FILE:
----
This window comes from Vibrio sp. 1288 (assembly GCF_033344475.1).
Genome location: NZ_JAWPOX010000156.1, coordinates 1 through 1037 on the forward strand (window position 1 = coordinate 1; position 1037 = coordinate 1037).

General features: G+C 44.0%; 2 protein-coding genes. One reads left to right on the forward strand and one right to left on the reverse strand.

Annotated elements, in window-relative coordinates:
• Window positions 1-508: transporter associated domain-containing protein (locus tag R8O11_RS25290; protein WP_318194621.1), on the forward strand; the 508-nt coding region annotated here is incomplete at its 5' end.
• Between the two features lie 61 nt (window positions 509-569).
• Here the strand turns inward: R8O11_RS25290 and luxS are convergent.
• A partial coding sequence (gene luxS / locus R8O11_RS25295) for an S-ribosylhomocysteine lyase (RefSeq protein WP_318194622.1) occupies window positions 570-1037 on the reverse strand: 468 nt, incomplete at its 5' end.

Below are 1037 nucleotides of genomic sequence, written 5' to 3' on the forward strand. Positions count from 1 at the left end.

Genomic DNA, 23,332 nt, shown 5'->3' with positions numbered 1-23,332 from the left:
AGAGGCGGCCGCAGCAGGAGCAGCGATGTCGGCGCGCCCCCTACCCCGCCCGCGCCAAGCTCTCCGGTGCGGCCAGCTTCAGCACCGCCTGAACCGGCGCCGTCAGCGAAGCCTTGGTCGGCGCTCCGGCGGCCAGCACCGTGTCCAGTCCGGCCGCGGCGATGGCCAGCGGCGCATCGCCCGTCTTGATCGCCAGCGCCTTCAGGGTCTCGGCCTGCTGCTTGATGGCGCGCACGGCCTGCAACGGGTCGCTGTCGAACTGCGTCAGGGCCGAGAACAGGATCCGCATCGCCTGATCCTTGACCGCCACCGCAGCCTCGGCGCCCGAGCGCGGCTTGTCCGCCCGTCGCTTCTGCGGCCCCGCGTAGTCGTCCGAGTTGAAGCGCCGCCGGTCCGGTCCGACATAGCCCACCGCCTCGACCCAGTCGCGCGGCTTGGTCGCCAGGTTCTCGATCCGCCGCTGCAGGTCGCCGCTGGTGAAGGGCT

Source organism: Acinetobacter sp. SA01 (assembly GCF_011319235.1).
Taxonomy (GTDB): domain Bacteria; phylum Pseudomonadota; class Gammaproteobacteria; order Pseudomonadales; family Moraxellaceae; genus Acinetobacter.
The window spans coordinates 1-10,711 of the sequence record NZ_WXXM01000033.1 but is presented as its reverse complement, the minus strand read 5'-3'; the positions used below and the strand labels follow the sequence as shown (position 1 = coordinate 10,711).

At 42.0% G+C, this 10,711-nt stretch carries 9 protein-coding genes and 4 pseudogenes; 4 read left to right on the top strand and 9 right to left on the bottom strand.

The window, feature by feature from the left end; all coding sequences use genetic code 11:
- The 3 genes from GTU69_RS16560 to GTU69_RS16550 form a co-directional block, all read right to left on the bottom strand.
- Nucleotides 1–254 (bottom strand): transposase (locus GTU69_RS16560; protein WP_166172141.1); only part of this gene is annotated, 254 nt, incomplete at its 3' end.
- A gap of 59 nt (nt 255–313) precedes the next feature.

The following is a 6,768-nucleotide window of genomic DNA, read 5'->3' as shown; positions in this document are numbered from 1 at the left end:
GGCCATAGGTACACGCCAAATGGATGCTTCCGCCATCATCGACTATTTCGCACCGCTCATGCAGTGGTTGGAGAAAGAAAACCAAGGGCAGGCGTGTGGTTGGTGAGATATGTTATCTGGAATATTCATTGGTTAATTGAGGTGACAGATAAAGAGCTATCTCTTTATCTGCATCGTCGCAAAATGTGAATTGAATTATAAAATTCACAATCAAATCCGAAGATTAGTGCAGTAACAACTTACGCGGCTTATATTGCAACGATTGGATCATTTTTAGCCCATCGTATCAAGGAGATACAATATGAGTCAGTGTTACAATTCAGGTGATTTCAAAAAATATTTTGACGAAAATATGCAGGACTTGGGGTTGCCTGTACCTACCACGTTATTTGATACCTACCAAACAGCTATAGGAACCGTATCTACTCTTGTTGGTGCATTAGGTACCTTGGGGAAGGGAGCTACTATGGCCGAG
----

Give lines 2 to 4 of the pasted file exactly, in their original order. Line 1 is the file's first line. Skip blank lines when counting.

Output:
Genome location: NZ_JAWPOX010000156.1, coordinates 1 through 1037 on the forward strand (window position 1 = coordinate 1; position 1037 = coordinate 1037).

General features: G+C 44.0%; 2 protein-coding genes. One reads left to right on the forward strand and one right to left on the reverse strand.

Annotated elements, in window-relative coordinates: